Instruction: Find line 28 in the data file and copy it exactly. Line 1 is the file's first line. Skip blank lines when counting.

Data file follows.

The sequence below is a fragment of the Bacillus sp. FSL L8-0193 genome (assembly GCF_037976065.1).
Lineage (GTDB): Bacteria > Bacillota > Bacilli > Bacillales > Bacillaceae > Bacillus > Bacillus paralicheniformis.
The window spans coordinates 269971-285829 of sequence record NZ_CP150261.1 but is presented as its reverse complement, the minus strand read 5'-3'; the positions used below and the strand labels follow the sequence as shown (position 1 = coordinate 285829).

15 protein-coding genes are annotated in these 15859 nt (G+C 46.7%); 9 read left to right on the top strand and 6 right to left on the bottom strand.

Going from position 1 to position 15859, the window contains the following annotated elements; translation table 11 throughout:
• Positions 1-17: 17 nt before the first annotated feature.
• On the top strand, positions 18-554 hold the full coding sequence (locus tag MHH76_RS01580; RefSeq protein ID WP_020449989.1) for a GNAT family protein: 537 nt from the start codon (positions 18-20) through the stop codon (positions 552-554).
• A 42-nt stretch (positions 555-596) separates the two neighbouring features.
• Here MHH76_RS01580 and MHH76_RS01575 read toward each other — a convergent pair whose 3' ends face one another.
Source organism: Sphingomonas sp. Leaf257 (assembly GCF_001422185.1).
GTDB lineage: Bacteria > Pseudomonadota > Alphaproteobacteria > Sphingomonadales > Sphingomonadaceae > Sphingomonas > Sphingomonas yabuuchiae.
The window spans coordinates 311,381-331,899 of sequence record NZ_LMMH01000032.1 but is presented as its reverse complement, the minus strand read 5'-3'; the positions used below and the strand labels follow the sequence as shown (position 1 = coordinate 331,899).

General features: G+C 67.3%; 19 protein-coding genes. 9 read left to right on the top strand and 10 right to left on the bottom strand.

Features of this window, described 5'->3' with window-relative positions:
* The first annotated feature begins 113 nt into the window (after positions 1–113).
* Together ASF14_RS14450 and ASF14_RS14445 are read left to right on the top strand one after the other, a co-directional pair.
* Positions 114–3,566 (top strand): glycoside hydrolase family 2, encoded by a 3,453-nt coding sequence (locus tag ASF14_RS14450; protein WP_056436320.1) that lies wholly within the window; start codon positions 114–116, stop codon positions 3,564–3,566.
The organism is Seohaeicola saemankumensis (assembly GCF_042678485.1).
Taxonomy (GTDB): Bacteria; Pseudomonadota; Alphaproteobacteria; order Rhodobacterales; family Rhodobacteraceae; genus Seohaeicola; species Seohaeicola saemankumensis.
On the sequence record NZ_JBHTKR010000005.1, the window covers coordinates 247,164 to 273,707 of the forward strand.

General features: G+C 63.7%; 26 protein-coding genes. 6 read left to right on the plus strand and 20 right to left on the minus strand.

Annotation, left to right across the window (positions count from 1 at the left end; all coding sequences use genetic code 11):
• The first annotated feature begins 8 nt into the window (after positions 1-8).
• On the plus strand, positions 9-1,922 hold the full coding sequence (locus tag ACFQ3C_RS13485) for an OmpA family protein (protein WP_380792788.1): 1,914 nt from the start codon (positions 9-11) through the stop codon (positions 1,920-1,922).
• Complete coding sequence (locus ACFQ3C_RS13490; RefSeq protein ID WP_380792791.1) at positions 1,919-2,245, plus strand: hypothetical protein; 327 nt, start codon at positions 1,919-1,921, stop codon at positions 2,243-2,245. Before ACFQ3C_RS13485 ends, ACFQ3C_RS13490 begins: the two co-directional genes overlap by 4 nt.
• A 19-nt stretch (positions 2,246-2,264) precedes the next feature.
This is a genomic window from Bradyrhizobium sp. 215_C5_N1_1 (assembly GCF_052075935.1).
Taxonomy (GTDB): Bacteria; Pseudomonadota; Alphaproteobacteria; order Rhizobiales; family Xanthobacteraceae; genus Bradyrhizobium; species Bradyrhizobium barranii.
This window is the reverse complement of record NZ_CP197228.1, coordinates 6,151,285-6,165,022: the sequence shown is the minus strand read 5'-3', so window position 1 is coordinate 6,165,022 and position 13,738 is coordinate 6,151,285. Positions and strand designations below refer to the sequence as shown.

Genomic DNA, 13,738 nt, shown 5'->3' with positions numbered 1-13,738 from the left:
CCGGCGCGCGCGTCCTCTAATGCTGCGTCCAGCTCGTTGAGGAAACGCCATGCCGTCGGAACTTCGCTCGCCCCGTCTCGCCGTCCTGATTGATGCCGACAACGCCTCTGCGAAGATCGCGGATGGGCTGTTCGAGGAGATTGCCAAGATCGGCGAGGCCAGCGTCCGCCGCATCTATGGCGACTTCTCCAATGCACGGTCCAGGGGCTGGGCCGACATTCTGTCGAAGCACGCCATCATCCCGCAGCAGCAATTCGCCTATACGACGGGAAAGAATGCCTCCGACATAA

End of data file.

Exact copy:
Taxonomy (GTDB): Bacteria; Pseudomonadota; Alphaproteobacteria; order Rhizobiales; family Xanthobacteraceae; genus Bradyrhizobium; species Bradyrhizobium barranii.